Most of us get hot water from a hot water tank. It’s handy to have hot water whenever we need it, but normally that’s only for an hour or two each day, at most.

And when it comes to doing dishes, you might never even use hot water from your hot-water tank if you own a dishwasher that’s ENERGY STAR certified since newer models heat water inside the unit.

So having a water heater that works around the clock results in a lot of wasted energy and extra greenhouse gas emissions.

How tankless works

A more energy-efficient solution has been popular in Europe for decades. Tankless units heat water on demand, using gas or electricity, when you turn on the hot tap. While there is a delay of about 30 seconds before hot water begins flowing, tankless units use up to 30 per cent less energy than conventional tanks.

While you can get small point-of-use systems for showers and sinks, most Canadians prefer a central unit for the whole house. A suitcase-sized unit can be wall-mounted and located just about anywhere. This flexible, smaller footprint is the reason many builders are putting energy efficient tankless water heaters into new condos and townhouses.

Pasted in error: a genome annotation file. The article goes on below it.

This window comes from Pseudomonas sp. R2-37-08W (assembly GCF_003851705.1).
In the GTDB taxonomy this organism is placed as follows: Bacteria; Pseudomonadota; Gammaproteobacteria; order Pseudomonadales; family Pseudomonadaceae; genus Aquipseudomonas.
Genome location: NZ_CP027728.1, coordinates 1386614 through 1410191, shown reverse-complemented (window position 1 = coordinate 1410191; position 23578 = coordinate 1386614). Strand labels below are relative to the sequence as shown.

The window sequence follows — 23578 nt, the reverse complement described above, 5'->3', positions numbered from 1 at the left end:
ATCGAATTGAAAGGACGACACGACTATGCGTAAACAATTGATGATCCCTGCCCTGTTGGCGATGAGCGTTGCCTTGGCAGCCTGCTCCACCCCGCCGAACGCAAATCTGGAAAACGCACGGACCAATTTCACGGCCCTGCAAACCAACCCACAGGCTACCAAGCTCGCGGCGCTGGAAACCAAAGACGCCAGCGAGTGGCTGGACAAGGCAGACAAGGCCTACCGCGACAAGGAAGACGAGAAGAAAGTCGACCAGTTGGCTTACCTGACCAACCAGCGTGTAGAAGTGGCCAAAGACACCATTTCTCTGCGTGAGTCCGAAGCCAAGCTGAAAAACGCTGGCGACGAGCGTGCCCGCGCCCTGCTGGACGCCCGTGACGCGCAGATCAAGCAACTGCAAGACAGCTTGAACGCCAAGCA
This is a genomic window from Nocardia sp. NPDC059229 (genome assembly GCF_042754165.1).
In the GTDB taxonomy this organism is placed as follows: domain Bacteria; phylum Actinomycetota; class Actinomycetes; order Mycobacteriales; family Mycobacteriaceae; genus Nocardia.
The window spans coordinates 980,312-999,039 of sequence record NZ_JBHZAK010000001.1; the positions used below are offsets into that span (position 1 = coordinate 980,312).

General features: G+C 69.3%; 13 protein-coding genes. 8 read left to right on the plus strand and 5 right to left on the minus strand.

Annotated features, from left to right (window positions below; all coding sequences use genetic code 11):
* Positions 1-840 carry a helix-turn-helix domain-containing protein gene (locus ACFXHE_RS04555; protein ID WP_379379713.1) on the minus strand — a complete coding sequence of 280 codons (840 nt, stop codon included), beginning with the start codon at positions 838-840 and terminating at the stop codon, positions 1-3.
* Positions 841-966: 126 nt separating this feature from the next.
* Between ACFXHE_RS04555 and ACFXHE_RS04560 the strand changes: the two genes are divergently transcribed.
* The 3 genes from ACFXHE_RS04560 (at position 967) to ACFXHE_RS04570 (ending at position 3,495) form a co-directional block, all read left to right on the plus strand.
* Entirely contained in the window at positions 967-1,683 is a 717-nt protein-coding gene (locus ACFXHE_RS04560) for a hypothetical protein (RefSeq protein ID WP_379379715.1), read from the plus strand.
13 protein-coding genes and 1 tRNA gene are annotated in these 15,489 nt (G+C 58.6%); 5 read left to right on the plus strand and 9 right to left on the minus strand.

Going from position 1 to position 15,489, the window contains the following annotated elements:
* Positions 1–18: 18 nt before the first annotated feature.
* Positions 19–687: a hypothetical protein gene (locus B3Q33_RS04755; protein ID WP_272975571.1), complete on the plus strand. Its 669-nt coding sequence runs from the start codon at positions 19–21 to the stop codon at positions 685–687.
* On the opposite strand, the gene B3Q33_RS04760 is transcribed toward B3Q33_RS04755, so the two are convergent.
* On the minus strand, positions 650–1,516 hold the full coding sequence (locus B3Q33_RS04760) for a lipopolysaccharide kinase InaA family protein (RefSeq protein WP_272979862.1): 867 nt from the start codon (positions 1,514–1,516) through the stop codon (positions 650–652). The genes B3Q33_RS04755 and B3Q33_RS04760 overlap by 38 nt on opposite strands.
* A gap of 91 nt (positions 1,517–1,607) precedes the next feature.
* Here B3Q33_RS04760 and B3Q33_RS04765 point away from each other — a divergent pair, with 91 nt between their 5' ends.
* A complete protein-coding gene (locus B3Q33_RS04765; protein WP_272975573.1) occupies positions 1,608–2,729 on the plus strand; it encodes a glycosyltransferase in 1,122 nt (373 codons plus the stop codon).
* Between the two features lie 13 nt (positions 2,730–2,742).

Tankless costs

Tankless water heaters are more expensive to buy or lease than conventional hot water tanks, but are less expensive to run when it comes to energy costs. People with hard water will also need a water softener, so it’s important to look into the costs for your specific situation.

Whether or not the energy savings of a tankless water heater will cover the extra installation cost also depends on your situation. While it’s not possible to guarantee how much money you’ll save with a tankless water heater, you can be confident tankless heaters can help make your home more efficient and more environmentally friendly.